Today, tripled-fenced compounds for foreign oil firms operating in the delta resemble quiet U.S. suburbs with manicured lawns and bicycle-riding police. Outside, children with polio crawl on their hands and knees across highway ramps begging for money. Military convoys roar down roads in trucks labeled “Vampire,” with masked soldiers arming mounted machine guns.

More than two-thirds of people living in the delta earn less than $75 a month.

“The needs are so vast in these communities for basic services and basic infrastructure, this kind of spending can make a difference, at least near the company’s operations,” said analyst Philippe de Pontet of the Eurasia Group. “That can essentially earn them a social license to operate.”

This kind of spending also comes in handy as the country considers passing a bill to overhaul the petroleum industry, which could cut into foreign firms’ profits.

It isn’t just Shell that has such programs. U.S.-based Chevron Corp. recently announced a $50 million, four-year project with USAID to promote economic development in the delta. French oil giant Total SA and ExxonMobil Corp. also have similar development efforts.

However, Shell has embarked on a campaign to showcase its good works ahead of Nigeria’s coming elections. It recently brought journalists along to see a Port Harcourt hospital it operates, where expectant mothers lined up for health screenings and to nurse newborn babies on clean-sheeted cots. A yearly membership to the hospital costs about $25.

While providing needed services in a country with a high infant mortality rate, many deep in the creeks of the delta would be hard pressed to travel there. Local clinics in the region, often faded cinderblock buildings, have no lifesaving antimalaria medication nor other drugs.

The company remains clearly hesitant to discuss the clear failings of the government in Nigeria. Shell spokesman Precious Okolobo repeatedly told a Dutch journalist that questions about government performance were “not valid for us to answer,” even after a presentation about the company building roads, providing electricity and commissioning schools — all matters for Nigeria’s leaders.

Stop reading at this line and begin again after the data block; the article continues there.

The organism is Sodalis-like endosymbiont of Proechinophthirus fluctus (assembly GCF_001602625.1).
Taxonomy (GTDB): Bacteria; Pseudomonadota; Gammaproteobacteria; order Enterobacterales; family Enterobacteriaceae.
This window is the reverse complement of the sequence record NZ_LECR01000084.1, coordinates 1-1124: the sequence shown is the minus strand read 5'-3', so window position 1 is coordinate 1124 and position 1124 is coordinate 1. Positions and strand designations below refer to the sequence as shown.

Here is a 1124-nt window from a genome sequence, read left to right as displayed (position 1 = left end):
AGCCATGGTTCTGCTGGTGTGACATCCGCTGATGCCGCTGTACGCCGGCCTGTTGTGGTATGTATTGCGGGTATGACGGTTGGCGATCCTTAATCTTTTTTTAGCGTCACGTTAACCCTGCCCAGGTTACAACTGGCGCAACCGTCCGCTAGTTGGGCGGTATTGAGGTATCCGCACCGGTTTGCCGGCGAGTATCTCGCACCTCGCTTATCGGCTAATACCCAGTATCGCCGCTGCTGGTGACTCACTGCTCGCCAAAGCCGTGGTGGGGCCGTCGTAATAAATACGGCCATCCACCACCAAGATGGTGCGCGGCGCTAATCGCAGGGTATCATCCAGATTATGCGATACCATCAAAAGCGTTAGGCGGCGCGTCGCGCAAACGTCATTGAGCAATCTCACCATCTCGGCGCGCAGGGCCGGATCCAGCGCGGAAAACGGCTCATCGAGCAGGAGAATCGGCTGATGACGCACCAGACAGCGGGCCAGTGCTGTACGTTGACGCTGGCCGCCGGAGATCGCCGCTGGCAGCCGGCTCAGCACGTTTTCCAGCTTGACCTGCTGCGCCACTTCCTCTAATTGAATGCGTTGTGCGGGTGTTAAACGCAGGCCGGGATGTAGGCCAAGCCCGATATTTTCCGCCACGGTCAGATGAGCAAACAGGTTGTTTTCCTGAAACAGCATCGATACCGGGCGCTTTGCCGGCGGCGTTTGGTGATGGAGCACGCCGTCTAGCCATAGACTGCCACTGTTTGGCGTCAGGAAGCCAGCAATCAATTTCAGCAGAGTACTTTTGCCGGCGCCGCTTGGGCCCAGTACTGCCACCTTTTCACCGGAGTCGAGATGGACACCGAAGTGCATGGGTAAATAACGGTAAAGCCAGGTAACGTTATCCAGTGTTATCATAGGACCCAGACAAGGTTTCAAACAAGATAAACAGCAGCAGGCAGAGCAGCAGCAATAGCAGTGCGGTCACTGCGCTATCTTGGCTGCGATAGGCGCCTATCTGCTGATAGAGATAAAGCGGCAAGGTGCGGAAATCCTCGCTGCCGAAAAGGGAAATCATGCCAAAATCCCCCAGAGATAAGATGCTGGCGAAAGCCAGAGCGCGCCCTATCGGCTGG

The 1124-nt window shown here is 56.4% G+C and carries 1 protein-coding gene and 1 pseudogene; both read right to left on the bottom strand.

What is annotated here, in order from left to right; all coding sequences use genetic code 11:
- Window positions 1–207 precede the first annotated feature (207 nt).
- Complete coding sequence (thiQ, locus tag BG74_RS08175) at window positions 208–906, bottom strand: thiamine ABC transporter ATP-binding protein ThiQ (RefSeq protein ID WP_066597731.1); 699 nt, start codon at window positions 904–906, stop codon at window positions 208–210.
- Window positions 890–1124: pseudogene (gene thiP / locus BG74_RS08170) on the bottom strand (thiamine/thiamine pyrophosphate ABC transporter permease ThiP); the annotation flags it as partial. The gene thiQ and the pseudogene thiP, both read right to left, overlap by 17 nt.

“The companies can do as much as they want to do, but you need the superstructure of the government,” Fufeyin said at one point. “If you build a school in a rural community, you have to bring the teachers.”

Yet government control disappears outside of the city, where militants and armed gangs operate. A low-level insurgency began here in 2006, though it recently calmed after a government-sponsored amnesty program. Some estimate as much as 550 million gallons of oil have spilled in the delta from failing pipes and attacks since production began — at a rate roughly comparable to one Exxon Valdez disaster per year.

Shell flew journalists in a helicopter over a cleared area in the delta where locals ran makeshift refineries turning stolen crude tapped from pipelines into diesel and kerosene. The company blamed nearly all of its oil spills in 2009 on sabotage from thieves and militants. Environmentalists and community activists routinely blame Shell for the spills, pointing at the company’s aging pipelines and poor cleanup efforts.

As the helicopter flew over the region, one could see the rainbow-sheen of spilled oil running across the water.


Photographer Sunday Alamba contributed to this report.